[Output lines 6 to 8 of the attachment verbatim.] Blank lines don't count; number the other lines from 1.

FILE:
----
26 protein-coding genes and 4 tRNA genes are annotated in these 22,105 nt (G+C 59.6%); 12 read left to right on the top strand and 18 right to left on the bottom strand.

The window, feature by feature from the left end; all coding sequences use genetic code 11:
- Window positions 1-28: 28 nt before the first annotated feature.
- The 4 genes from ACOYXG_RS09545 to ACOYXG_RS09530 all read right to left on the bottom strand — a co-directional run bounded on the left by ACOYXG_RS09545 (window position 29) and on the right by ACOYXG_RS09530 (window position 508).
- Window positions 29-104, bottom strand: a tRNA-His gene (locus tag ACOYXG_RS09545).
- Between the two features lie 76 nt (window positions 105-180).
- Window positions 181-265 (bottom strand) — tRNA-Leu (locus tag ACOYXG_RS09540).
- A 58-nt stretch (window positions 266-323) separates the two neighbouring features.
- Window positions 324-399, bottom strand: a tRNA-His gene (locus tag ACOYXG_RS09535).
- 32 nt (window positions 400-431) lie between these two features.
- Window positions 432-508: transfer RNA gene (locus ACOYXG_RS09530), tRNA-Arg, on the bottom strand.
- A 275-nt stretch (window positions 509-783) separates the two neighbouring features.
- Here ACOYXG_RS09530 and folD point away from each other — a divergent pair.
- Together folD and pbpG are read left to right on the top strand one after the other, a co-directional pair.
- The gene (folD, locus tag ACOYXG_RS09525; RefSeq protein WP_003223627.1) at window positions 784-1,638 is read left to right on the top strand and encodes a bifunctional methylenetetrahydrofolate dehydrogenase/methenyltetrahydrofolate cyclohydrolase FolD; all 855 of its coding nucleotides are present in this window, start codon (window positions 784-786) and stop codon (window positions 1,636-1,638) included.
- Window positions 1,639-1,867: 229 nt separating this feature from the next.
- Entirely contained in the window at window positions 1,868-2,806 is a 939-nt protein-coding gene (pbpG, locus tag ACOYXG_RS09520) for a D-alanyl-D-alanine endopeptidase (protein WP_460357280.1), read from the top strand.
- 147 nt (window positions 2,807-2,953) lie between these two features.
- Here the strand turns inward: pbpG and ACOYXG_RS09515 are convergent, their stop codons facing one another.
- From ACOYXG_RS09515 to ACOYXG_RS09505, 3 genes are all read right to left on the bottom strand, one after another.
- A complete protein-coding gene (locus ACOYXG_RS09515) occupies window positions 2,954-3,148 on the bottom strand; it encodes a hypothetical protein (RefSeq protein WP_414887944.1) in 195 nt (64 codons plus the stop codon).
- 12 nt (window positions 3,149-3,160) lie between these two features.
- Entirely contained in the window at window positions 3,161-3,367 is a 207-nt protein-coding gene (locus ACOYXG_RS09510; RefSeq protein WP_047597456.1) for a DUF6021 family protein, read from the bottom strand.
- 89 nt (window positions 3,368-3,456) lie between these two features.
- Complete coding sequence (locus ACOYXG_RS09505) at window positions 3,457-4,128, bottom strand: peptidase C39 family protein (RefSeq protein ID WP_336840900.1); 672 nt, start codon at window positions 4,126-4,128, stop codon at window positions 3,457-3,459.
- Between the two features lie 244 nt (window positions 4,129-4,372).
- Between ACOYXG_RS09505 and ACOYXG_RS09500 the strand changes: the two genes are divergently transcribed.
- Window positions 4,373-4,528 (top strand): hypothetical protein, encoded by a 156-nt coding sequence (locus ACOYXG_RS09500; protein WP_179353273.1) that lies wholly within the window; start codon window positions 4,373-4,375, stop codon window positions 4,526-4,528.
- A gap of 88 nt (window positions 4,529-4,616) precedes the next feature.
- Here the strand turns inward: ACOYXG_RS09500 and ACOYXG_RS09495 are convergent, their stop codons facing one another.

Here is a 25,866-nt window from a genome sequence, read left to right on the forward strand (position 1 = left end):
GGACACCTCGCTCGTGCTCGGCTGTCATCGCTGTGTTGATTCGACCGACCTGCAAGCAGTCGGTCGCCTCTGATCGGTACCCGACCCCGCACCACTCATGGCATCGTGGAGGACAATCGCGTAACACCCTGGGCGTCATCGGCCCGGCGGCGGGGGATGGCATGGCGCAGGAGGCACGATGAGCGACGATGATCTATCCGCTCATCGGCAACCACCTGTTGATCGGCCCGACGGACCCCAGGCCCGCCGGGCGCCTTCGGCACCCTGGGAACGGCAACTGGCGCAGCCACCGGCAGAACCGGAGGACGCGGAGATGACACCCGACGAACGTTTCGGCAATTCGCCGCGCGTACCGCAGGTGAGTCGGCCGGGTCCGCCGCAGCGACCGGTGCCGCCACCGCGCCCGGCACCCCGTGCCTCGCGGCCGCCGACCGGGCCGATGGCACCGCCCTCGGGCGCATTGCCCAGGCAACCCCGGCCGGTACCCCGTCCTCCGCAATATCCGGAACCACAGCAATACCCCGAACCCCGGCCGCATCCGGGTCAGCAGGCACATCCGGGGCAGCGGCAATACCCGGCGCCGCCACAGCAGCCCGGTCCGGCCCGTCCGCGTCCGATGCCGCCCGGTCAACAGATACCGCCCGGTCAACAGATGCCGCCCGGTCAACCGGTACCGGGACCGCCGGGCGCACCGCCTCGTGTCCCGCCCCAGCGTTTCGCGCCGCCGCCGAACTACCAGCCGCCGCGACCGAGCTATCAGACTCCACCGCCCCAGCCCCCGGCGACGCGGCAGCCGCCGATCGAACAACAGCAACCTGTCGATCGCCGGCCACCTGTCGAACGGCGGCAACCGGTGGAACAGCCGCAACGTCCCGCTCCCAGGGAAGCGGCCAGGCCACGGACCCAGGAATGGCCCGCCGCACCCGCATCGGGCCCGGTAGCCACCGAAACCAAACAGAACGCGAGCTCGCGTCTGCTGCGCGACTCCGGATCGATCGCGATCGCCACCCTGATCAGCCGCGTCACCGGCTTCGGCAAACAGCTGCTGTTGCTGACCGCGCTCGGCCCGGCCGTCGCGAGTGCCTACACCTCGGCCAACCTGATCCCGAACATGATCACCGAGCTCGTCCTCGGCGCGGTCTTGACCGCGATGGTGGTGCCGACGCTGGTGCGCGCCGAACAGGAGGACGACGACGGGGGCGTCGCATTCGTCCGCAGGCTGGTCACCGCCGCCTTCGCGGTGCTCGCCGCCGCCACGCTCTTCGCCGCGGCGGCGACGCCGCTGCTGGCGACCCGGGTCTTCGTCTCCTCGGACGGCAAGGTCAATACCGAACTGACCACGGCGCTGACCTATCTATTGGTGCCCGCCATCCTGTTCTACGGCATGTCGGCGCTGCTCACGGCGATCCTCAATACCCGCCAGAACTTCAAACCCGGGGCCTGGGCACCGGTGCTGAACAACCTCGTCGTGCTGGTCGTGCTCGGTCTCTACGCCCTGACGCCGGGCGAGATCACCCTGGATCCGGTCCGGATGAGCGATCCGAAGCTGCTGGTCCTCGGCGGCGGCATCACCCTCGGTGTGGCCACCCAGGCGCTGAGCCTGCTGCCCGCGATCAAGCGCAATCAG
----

- Between the two features lie 76 nt (window positions 105-180).
- Window positions 181-265 (bottom strand) — tRNA-Leu (locus tag ACOYXG_RS09540).
- A 58-nt stretch (window positions 266-323) separates the two neighbouring features.